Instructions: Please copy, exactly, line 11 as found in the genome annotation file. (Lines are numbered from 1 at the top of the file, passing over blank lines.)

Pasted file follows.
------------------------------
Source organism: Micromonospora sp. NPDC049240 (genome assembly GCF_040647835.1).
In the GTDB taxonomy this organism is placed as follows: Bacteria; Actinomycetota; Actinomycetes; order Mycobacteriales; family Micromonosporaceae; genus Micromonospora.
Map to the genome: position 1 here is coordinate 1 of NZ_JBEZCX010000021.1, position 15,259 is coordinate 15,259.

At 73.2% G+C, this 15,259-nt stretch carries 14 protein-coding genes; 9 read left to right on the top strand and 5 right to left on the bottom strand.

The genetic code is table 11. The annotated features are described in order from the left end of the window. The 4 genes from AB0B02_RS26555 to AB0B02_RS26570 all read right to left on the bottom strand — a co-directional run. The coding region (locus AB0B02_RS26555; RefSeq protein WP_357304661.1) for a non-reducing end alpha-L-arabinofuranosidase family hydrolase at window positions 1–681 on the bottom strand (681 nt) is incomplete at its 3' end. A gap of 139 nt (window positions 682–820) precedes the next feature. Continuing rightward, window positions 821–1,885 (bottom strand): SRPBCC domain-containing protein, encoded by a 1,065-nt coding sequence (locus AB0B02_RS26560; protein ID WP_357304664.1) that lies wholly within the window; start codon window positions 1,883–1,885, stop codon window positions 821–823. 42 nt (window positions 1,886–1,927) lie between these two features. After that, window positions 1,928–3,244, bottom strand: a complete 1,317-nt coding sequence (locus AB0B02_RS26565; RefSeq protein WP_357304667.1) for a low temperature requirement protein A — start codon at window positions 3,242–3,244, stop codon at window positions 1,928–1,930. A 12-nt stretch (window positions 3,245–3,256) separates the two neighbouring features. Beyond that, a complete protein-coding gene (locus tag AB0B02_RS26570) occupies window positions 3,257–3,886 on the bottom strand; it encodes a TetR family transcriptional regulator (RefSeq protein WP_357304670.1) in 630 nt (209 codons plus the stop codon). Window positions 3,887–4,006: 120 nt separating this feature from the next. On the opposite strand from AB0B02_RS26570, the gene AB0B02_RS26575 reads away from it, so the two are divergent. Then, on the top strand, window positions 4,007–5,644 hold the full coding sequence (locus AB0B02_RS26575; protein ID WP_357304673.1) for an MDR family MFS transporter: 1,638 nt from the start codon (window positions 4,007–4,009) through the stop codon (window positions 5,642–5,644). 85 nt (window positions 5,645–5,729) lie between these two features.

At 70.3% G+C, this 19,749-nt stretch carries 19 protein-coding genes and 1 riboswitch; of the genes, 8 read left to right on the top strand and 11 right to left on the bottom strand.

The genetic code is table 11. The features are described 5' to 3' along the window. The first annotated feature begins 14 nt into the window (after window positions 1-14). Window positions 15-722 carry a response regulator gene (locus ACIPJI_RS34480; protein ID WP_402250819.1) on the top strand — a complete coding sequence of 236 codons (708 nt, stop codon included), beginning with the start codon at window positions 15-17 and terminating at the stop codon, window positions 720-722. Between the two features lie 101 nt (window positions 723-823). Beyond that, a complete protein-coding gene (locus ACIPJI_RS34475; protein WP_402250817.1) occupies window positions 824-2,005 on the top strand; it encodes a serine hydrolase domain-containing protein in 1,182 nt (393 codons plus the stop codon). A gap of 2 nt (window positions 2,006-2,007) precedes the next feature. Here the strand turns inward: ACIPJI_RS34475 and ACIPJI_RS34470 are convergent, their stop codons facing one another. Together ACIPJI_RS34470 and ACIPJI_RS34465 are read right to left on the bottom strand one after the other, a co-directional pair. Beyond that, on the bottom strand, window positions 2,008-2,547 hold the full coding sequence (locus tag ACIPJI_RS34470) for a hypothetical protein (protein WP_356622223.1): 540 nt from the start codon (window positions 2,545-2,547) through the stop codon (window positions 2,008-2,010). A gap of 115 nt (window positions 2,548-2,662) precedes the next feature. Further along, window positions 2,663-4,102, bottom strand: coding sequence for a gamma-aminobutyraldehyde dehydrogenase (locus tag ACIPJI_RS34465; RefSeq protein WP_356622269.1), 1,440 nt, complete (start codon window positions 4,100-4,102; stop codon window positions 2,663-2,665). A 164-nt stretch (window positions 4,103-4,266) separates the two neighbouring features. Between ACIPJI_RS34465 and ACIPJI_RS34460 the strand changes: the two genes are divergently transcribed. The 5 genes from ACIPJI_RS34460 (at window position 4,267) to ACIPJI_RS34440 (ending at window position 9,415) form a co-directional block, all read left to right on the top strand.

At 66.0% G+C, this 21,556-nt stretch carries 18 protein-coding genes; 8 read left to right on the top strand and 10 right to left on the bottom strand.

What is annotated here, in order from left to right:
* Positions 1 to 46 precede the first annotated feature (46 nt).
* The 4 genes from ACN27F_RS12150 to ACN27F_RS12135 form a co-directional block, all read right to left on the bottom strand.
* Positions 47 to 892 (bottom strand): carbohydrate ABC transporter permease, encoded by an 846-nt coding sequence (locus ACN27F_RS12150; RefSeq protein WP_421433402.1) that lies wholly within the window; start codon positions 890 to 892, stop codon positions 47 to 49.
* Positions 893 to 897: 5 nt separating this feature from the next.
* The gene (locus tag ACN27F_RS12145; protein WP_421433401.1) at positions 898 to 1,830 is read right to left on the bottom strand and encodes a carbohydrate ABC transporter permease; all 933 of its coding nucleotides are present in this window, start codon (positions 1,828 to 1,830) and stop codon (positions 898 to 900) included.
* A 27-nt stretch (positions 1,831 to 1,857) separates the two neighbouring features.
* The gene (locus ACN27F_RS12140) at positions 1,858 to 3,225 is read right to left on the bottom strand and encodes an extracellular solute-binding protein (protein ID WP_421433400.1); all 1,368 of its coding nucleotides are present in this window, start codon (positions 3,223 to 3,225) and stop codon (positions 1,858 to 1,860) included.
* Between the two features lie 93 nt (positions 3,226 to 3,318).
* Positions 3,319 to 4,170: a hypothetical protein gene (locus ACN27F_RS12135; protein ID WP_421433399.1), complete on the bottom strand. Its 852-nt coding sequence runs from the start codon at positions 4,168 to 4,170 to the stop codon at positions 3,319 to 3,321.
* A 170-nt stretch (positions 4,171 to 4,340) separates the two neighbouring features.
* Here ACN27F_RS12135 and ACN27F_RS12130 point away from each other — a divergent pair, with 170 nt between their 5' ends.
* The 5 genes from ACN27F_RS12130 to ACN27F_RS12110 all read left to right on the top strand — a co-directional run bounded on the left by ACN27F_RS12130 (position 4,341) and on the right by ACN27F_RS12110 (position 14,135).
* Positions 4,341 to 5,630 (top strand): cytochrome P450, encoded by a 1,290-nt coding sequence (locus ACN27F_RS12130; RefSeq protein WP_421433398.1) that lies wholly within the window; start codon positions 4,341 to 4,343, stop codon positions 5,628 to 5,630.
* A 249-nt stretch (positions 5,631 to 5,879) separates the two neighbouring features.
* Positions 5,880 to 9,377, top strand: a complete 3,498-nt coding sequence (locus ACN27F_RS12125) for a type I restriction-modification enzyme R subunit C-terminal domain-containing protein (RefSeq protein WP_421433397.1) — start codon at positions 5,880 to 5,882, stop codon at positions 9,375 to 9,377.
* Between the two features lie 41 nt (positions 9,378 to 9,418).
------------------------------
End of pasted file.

* The 4 genes from ACN27F_RS12150 to ACN27F_RS12135 form a co-directional block, all read right to left on the bottom strand.